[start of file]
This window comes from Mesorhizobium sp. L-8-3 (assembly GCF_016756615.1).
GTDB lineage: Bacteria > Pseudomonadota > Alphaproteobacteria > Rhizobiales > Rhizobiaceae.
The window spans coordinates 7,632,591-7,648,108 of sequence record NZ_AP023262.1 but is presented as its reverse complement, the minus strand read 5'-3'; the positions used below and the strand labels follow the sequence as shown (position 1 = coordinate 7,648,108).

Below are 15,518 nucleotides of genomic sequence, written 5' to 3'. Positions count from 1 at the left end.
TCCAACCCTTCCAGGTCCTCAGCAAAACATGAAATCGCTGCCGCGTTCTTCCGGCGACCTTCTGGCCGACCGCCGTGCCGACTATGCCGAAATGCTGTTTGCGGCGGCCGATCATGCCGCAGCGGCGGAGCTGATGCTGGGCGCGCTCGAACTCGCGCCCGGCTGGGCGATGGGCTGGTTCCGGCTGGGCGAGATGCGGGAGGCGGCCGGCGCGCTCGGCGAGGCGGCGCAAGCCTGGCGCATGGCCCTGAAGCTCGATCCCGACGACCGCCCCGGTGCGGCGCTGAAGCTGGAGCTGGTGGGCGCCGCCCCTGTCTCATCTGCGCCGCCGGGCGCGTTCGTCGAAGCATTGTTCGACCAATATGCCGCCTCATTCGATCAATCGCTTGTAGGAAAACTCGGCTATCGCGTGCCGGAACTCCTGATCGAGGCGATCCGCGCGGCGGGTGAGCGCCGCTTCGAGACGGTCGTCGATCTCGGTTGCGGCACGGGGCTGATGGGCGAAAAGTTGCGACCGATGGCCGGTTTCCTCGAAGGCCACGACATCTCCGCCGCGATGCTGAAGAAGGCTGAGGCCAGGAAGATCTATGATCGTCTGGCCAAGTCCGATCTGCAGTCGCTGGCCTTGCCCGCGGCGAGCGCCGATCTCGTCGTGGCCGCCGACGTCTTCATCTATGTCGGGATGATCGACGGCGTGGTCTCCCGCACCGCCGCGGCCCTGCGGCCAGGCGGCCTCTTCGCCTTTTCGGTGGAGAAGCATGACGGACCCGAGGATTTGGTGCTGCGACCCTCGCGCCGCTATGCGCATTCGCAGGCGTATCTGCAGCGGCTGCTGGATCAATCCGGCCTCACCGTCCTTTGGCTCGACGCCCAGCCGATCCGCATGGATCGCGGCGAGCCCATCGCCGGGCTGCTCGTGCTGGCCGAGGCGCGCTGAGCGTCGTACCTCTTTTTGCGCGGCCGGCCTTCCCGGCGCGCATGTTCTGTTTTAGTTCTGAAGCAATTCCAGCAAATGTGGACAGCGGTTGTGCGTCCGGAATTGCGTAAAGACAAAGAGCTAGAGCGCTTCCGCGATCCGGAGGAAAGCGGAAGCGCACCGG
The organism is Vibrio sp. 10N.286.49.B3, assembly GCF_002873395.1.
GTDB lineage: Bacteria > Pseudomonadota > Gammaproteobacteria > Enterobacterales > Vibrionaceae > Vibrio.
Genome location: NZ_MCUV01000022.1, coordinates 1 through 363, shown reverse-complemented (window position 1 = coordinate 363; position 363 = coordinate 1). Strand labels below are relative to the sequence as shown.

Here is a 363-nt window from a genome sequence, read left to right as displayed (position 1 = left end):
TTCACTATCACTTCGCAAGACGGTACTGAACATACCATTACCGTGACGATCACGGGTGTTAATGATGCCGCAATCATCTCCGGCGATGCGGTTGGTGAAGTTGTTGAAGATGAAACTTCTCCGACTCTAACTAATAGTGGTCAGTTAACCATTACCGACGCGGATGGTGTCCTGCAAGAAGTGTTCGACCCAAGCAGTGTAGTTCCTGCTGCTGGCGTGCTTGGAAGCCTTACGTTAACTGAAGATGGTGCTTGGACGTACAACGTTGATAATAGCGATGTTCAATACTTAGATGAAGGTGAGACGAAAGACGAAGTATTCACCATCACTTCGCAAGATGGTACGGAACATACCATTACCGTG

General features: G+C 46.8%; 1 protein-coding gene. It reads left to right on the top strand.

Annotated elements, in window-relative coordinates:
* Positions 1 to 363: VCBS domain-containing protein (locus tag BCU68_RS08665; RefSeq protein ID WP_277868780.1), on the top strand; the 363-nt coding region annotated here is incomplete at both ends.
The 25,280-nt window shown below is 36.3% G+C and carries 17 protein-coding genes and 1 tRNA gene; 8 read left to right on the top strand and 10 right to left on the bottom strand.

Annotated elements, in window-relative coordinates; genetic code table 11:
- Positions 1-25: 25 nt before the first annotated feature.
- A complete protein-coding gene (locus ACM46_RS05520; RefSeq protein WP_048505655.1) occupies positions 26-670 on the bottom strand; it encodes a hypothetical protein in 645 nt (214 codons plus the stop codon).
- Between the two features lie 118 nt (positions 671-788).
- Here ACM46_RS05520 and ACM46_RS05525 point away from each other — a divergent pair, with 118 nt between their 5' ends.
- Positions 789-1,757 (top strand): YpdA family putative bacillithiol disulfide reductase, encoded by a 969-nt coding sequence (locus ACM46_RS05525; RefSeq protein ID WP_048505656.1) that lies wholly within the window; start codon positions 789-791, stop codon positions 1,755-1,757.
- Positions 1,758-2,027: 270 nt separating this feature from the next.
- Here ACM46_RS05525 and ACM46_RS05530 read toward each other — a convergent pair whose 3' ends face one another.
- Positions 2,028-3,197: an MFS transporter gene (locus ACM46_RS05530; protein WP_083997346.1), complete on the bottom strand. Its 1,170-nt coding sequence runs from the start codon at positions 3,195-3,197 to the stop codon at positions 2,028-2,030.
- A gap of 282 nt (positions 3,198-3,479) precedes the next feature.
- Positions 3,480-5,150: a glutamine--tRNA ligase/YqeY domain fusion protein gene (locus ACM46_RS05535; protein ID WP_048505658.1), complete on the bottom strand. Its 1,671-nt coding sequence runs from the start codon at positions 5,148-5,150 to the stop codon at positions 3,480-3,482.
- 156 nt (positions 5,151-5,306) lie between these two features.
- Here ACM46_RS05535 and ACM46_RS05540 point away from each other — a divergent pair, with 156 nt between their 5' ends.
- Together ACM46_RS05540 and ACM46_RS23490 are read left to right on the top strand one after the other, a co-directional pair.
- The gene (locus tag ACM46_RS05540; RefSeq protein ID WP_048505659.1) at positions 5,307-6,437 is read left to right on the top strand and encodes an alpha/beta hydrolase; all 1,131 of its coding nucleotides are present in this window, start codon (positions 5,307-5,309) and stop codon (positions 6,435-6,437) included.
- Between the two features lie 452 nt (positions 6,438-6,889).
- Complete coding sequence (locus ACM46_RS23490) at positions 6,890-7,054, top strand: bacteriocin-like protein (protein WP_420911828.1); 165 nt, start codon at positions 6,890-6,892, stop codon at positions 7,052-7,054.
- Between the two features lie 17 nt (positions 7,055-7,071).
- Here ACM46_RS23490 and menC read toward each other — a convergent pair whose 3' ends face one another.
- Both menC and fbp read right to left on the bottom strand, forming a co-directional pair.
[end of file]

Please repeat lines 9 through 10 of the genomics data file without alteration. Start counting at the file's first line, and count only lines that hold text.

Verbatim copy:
Here is a 363-nt window from a genome sequence, read left to right as displayed (position 1 = left end):
TTCACTATCACTTCGCAAGACGGTACTGAACATACCATTACCGTGACGATCACGGGTGTTAATGATGCCGCAATCATCTCCGGCGATGCGGTTGGTGAAGTTGTTGAAGATGAAACTTCTCCGACTCTAACTAATAGTGGTCAGTTAACCATTACCGACGCGGATGGTGTCCTGCAAGAAGTGTTCGACCCAAGCAGTGTAGTTCCTGCTGCTGGCGTGCTTGGAAGCCTTACGTTAACTGAAGATGGTGCTTGGACGTACAACGTTGATAATAGCGATGTTCAATACTTAGATGAAGGTGAGACGAAAGACGAAGTATTCACCATCACTTCGCAAGATGGTACGGAACATACCATTACCGTG